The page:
I have been getting migraines all my life, and i am only 17. It makes school and life difficult having one at least once or twice a week. All of my migraines occur around my eyes. I recently heard that if you have blue rings around your eye it shows bad blood flow that could be causing my migraines. Is there any truth in this statement? and if so how can i fix it cause my headaches have made getting good grades in high school difficult since i miss so many days and i can't afford to still be getting migraines in my future. Thanks, Shelley.
No, what you heard about rings around the eyes is total myth; no truth to it whatsoever.
Migraine is a neurological disease. Some people with the disease, get Migraines only occasionally, and don't need to do much about it. Others get frequent Migraines and need to be under a doctor's care and work with the doctor to manage the disease.
Do you know what triggers your Migraines? There are many things that can trigger a Migraine. Here are some examples:
- Sleep issues -- too much, too little, disrupted, or poor quality sleep.
- Skipping meals
- Barometric pressure changes / changes in the weather
- Odors -- perfumes, cleaning supplies, other chemical smells
- Hormonal fluctuations
- Flashing, flickering, or very bright lights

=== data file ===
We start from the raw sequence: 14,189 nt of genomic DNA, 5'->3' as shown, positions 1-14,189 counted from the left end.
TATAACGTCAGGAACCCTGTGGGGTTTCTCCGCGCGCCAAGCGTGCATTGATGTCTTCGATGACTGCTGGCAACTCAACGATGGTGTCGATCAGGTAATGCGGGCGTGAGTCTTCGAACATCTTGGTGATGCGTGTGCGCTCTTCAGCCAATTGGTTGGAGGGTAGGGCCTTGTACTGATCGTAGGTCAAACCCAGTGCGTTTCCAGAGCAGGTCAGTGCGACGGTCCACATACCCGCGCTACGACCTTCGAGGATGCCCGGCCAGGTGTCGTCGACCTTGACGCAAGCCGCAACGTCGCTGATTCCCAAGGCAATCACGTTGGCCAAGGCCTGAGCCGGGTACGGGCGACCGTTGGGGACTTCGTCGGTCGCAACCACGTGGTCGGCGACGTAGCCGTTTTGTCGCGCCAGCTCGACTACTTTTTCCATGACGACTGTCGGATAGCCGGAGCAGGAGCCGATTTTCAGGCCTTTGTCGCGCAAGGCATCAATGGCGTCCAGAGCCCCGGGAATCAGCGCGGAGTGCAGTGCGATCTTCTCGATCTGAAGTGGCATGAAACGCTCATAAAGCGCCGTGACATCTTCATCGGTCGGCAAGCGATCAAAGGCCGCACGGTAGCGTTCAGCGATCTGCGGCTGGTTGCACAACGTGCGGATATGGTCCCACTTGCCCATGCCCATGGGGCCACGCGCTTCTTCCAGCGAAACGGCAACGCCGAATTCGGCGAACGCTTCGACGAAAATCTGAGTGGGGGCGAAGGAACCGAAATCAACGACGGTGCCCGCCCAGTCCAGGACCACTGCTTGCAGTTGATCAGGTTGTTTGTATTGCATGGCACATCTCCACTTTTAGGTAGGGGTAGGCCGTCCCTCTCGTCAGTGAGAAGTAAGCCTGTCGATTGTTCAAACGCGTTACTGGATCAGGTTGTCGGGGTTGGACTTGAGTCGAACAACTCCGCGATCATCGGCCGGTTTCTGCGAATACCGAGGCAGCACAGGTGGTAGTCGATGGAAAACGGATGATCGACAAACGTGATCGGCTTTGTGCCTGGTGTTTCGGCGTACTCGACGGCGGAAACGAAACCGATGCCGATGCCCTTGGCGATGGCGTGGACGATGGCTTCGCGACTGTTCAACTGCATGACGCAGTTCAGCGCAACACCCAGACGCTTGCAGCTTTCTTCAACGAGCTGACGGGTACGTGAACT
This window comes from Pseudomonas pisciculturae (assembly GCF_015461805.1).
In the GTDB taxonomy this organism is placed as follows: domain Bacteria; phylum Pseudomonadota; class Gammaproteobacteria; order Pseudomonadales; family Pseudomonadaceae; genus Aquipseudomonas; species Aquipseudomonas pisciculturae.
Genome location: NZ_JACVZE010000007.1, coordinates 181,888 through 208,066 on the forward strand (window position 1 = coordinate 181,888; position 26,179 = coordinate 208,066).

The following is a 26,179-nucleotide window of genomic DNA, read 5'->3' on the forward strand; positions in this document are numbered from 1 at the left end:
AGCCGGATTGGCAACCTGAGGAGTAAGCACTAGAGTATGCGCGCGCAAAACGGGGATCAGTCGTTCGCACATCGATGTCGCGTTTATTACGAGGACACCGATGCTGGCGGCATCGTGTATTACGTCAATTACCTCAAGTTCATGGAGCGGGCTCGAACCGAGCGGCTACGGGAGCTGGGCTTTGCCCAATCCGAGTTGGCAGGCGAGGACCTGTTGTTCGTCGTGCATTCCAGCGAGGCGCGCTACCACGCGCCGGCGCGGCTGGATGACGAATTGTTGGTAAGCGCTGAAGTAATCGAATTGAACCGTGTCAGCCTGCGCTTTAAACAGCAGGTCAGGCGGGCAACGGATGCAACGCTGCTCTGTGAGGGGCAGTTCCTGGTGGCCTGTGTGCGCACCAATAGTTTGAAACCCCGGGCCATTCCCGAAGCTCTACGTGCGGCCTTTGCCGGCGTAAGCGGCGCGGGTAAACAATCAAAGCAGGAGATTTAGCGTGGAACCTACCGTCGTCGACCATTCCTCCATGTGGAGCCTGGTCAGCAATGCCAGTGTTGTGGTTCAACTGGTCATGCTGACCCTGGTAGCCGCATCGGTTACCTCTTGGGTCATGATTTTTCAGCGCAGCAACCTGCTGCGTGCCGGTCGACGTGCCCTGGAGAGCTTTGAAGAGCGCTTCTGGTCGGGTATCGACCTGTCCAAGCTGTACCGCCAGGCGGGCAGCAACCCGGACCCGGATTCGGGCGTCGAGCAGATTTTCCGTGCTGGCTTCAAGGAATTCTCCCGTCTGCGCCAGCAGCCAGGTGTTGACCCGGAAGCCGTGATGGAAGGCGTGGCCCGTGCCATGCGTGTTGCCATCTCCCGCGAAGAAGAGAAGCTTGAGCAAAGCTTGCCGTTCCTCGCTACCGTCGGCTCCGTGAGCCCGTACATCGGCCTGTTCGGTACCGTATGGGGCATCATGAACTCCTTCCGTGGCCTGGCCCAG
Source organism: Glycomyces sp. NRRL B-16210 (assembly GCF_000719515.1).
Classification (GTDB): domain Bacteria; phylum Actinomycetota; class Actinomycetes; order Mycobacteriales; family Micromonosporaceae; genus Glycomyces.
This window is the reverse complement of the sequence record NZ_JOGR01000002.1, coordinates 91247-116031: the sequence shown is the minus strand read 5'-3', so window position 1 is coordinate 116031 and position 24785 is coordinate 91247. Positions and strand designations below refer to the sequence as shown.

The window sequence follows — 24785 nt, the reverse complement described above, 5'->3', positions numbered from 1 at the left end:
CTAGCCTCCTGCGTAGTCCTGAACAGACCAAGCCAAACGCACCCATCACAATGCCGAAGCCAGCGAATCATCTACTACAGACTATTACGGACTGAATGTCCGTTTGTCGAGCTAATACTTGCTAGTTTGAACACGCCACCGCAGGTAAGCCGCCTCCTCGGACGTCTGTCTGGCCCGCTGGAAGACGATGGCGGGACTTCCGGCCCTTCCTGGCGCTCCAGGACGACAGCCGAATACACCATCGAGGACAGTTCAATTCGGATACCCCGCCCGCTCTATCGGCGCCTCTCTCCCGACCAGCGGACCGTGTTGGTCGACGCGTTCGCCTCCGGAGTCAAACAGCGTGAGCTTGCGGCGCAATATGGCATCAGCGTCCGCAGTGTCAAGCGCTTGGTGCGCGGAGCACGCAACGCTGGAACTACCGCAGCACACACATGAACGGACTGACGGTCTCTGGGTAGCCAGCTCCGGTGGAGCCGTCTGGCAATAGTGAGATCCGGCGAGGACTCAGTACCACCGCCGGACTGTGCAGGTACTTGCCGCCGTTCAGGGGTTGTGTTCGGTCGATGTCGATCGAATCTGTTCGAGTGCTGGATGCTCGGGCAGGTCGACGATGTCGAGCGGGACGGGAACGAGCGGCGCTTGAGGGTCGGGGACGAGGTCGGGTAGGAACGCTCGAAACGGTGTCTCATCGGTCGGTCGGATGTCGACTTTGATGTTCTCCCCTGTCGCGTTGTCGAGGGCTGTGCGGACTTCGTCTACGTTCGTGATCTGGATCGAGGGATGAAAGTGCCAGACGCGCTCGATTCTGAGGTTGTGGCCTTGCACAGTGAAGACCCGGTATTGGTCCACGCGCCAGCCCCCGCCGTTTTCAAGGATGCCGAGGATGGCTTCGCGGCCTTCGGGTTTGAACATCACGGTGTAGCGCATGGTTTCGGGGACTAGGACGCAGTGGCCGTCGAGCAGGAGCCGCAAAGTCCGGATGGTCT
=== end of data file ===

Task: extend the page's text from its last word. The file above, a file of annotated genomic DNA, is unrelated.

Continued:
- Some foods
Trigger identification and management is a vital component of managing Migraine disease. One of the best tools for identifying triggers is a good Migraine diary. You can download a free diary workbook from our article Your Migraine and Headache Diary. Some of us have food triggers; some of us don't. It's advisable to determine if your daughter does, and an elimination diet is the best way to do that. For more information and a workbook on this, see Managing Migraine - Migraine Trigger Foods.
Your doctor can help you manage your Migraines with various medications and dietary supplements:
- Given how frequently you have Migraines, talk with your doctor about preventive treatment. There are many medications and dietary supplements that can be taken daily to reduce both the frequency and severity of your Migraines.
- Your doctor can also prescribe medications for you to take when you get a Migraine. There are Migraine abortive medications that actually work in the brain to stop the Migraine instead of just masking the pain like pain medications do. The most widely used of the abortive medications are the triptans -- Imitrex, Maxalt, Zomig, Amerge, Relpax, Axert, and Frova.
This may all sound like a lot to you, but it's not as bad as it sounds. By working with your doctor for good Migraine disease management, you can reduce the number of Migraines you have AND the interruptions to your life.
John Claude Krusz and Teri Robert
To review other questions from our Ask the Clinician Column,
browse the Ask the Clinician archives.